Wednesday, July 18, 2018

Horror Goes Interactive: Nick Nocture vs. Jack Torrance


I am a big old sucker for creepypasta and weird horror -- and of late, my big source for that has been the Night Mind YouTube channel, hosted by Nick Nocturne. Nick kicked off his channel doing full-blown analyses of the big three Slenderman series... and then just kept going. Nowadays, his channel is a mix of previews and reviews of indie horror and ARGs, advice for up-and-coming creators, and Wham City Comedy love (which, let's be real, is completely warranted).

Regular viewers will note a few things about Nick's recent releases. For one thing, he's upgraded his "office" (a digital depiction thereof). For another, he's talked here and there about how he's looking for another series that fills him with as much intrigue and excitement as those original Big Three did. And, for a third, he started having late-night livestreams, inviting viewers to come together to piece apart the latest episodes of Tribe Twelve and EverymanHYBRID.

And now the madman is out in the field, chasing after a YouTube series/ARG on his own.


Nick covered the YouTube channel Jack Torrance a while back on his channel. The fiction of the piece seems to be a mix of Super 8 vids found in a pile of old boxes, combined with a series of modern videos depicting home repairs and a potential abduction (or worse). If you want the whole breakdown, you can see Nick's video on it here. And before you ask, no, there don't seem to be any solid links to the channels' namesake from The Shining at this point.

Jack Torrance eventually went dark, with seemingly no sign of following up on the story threads it had laid out. Then, a few days ago, it did a livestream, titled "Find me." While many horror series and ARGs actually do thrive on viewer interaction (see EverymanHYBRID, later stages of BEN Drowned, and the currently active @TheSunVanished), Jack Torrance never went this direction before.

And suddenly, Nick perked right up.

Here's Jack Torrance's livestream.

Here's Nick Nocturne's throwdown.

And here (in the description) is Jack Torrance's acceptance.


The crazy cat has gone down to Texas in response, leaving a Night Mind calling card at three of the five relevant locations he found (two were private residences, thus he left them alone and undocumented). Here's his first in-the-field report.

Since then, things have gotten even wilder, with Nick and Jack just missing crossing paths, some taunting, and even a few "birthday presents" popping up in a dead drop. Banking this story early turned out to be both good and bad... the good behind that I've had it waiting, the bad being that most of the big developments happened after I wrote this piece and I'm sliding in the night before it goes up to update.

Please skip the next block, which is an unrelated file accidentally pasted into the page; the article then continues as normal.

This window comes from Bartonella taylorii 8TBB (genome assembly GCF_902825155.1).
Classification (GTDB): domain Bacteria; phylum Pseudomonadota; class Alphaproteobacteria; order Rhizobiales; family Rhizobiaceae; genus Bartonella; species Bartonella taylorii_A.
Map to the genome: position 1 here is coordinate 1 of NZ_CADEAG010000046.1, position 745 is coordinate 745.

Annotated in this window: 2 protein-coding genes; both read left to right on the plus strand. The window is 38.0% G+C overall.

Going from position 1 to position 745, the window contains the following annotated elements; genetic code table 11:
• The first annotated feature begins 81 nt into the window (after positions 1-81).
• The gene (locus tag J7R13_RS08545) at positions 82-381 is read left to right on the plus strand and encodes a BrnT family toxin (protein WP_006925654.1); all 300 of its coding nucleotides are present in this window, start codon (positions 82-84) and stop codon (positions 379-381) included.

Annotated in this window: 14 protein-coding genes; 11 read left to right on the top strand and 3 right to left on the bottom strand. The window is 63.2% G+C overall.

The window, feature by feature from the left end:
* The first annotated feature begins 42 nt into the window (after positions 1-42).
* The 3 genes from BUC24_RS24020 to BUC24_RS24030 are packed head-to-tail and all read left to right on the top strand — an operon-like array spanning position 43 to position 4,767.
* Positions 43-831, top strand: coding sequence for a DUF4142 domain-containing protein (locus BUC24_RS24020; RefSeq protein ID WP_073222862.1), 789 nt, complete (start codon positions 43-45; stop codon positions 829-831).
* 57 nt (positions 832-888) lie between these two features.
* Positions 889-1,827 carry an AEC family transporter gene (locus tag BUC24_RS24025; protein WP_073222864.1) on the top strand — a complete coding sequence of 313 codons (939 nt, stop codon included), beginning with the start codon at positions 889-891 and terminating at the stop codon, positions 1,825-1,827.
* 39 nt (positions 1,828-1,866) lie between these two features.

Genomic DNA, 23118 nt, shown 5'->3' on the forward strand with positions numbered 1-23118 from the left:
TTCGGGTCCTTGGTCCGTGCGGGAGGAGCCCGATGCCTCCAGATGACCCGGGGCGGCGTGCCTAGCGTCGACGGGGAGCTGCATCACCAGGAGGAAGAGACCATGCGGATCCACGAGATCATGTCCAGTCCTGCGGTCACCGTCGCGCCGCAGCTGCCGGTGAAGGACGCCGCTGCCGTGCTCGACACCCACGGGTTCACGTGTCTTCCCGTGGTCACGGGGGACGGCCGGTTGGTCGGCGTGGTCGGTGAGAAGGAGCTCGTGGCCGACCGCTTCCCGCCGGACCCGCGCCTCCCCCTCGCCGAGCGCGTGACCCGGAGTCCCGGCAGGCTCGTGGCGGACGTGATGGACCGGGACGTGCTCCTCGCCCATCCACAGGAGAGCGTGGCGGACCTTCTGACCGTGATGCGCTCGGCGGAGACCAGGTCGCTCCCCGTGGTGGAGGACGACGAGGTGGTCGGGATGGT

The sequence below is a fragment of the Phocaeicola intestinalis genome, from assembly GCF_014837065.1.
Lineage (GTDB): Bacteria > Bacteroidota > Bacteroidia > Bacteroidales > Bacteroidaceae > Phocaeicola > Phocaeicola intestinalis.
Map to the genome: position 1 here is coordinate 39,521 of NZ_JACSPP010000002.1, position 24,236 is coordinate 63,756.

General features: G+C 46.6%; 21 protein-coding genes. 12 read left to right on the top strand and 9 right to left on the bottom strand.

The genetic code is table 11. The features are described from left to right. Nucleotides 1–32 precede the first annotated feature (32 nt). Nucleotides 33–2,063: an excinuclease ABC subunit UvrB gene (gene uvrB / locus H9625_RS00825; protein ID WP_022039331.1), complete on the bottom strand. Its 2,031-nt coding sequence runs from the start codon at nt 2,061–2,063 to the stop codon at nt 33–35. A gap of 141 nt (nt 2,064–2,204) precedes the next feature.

What kind of updates?

Here's Nick's second report, covering the first real contact between the two, including signs that Jack is watching Nick as much as Nick is watching Jack. And then there's Nick's own piece of found footage, which is turning the whole concept of engagement for Jack Torrance's channel on its head.


So why is this a thing? Why am I bringing this up? Because this is some next-level shit, and it's also a good high-sign of one of my favorite new branches of the indie horror genre.

Thomas Dolby and Nine Inch Nails both played with ARG concepts before they were popular ("Map of the Floating City" and "Year Zero," respectively), and a few films in the late 90s and early naughties toyed with the idea of viewer interaction to boost hype. So the idea of audience involvement isn't new or revolutionary. What is new and revolutionary is the idea of creating mysteries, horror, and psychological drama where the audience is a character.

And with Nick's involvement in the Jack Torrance side of things -- which is looking more and more like it's the channel owner's anniversary present to the Night Mind community -- we're seeing it evolve yet again. Now we have someone who's devoted himself to both analysis of dark media and bringing people together with it indulging in the fan interaction side of things. And that's a degree of positive mobilization that I don't believe we've yet encountered.

For those of us who are into the grim and psychological, ARGs scratch the itch of wishing we could safely engage with the creepy plots we witness in our entertainment. And with one of the genre's leading analysts diving right in and bringing us along with him, I'm hoping for a wild ride.


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